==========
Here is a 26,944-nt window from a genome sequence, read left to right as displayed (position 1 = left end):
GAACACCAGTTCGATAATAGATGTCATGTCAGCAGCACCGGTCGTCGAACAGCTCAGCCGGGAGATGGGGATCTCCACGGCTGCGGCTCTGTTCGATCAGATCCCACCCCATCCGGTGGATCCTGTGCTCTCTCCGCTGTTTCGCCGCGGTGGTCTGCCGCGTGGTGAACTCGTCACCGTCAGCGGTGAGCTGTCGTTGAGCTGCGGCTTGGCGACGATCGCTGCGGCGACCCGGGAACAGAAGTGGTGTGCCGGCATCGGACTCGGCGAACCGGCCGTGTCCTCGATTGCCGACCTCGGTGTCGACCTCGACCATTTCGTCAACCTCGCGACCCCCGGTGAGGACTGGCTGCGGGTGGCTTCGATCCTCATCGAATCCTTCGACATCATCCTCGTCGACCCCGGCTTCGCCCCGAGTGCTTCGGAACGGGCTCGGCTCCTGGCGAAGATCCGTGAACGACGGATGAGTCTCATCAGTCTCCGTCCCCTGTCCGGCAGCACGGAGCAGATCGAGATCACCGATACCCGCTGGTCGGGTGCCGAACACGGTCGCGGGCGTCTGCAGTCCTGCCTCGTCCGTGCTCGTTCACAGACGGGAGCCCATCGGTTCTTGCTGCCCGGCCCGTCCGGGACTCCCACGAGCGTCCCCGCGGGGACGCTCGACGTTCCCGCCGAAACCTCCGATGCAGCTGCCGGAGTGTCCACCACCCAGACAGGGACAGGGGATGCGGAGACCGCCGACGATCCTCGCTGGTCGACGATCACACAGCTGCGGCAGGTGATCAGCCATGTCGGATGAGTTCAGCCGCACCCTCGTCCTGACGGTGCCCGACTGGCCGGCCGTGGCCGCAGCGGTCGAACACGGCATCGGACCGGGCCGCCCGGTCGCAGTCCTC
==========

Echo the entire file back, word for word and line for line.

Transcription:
Here is a 26,944-nt window from a genome sequence, read left to right as displayed (position 1 = left end):
GAACACCAGTTCGATAATAGATGTCATGTCAGCAGCACCGGTCGTCGAACAGCTCAGCCGGGAGATGGGGATCTCCACGGCTGCGGCTCTGTTCGATCAGATCCCACCCCATCCGGTGGATCCTGTGCTCTCTCCGCTGTTTCGCCGCGGTGGTCTGCCGCGTGGTGAACTCGTCACCGTCAGCGGTGAGCTGTCGTTGAGCTGCGGCTTGGCGACGATCGCTGCGGCGACCCGGGAACAGAAGTGGTGTGCCGGCATCGGACTCGGCGAACCGGCCGTGTCCTCGATTGCCGACCTCGGTGTCGACCTCGACCATTTCGTCAACCTCGCGACCCCCGGTGAGGACTGGCTGCGGGTGGCTTCGATCCTCATCGAATCCTTCGACATCATCCTCGTCGACCCCGGCTTCGCCCCGAGTGCTTCGGAACGGGCTCGGCTCCTGGCGAAGATCCGTGAACGACGGATGAGTCTCATCAGTCTCCGTCCCCTGTCCGGCAGCACGGAGCAGATCGAGATCACCGATACCCGCTGGTCGGGTGCCGAACACGGTCGCGGGCGTCTGCAGTCCTGCCTCGTCCGTGCTCGTTCACAGACGGGAGCCCATCGGTTCTTGCTGCCCGGCCCGTCCGGGACTCCCACGAGCGTCCCCGCGGGGACGCTCGACGTTCCCGCCGAAACCTCCGATGCAGCTGCCGGAGTGTCCACCACCCAGACAGGGACAGGGGATGCGGAGACCGCCGACGATCCTCGCTGGTCGACGATCACACAGCTGCGGCAGGTGATCAGCCATGTCGGATGAGTTCAGCCGCACCCTCGTCCTGACGGTGCCCGACTGGCCGGCCGTGGCCGCAGCGGTCGAACACGGCATCGGACCGGGCCGCCCGGTCGCAGTCCTC